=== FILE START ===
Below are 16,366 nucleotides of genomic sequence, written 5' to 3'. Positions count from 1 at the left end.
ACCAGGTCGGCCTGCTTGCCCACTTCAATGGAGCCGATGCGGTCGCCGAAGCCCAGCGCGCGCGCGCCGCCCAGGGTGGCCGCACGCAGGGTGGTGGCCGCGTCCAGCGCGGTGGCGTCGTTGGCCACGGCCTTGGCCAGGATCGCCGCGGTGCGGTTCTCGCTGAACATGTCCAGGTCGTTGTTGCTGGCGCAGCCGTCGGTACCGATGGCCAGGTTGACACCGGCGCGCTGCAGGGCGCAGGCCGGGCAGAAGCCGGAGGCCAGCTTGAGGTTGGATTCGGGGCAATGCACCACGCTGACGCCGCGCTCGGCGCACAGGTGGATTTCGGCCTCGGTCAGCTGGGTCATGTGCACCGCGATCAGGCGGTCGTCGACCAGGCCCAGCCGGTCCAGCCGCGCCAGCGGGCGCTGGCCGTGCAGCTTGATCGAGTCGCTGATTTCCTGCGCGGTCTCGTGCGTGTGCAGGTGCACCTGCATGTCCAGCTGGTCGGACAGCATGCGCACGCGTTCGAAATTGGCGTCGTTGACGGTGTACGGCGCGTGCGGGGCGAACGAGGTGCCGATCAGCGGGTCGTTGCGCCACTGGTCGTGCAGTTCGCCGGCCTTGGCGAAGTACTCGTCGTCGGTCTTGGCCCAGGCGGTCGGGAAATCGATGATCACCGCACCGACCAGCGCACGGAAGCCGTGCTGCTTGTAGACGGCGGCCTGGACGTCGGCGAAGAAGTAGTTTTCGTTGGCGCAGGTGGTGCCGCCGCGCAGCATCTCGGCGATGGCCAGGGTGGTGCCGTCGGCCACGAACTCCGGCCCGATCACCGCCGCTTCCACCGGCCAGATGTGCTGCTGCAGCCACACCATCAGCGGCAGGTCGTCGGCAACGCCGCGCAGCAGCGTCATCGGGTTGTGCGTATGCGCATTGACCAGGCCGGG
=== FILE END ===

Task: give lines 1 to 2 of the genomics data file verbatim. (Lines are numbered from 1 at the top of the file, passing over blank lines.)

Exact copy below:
Below are 16,366 nucleotides of genomic sequence, written 5' to 3'. Positions count from 1 at the left end.
ACCAGGTCGGCCTGCTTGCCCACTTCAATGGAGCCGATGCGGTCGCCGAAGCCCAGCGCGCGCGCGCCGCCCAGGGTGGCCGCACGCAGGGTGGTGGCCGCGTCCAGCGCGGTGGCGTCGTTGGCCACGGCCTTGGCCAGGATCGCCGCGGTGCGGTTCTCGCTGAACATGTCCAGGTCGTTGTTGCTGGCGCAGCCGTCGGTACCGATGGCCAGGTTGACACCGGCGCGCTGCAGGGCGCAGGCCGGGCAGAAGCCGGAGGCCAGCTTGAGGTTGGATTCGGGGCAATGCACCACGCTGACGCCGCGCTCGGCGCACAGGTGGATTTCGGCCTCGGTCAGCTGGGTCATGTGCACCGCGATCAGGCGGTCGTCGACCAGGCCCAGCCGGTCCAGCCGCGCCAGCGGGCGCTGGCCGTGCAGCTTGATCGAGTCGCTGATTTCCTGCGCGGTCTCGTGCGTGTGCAGGTGCACCTGCATGTCCAGCTGGTCGGACAGCATGCGCACGCGTTCGAAATTGGCGTCGTTGACGGTGTACGGCGCGTGCGGGGCGAACGAGGTGCCGATCAGCGGGTCGTTGCGCCACTGGTCGTGCAGTTCGCCGGCCTTGGCGAAGTACTCGTCGTCGGTCTTGGCCCAGGCGGTCGGGAAATCGATGATCACCGCACCGACCAGCGCACGGAAGCCGTGCTGCTTGTAGACGGCGGCCTGGACGTCGGCGAAGAAGTAGTTTTCGTTGGCGCAGGTGGTGCCGCCGCGCAGCATCTCGGCGATGGCCAGGGTGGTGCCGTCGGCCACGAACTCCGGCCCGATCACCGCCGCTTCCACCGGCCAGATGTGCTGCTGCAGCCACACCATCAGCGGCAGGTCGTCGGCAACGCCGCGCAGCAGCGTCATCGGGTTGTGCGTATGCGCATTGACCAGGCCGGG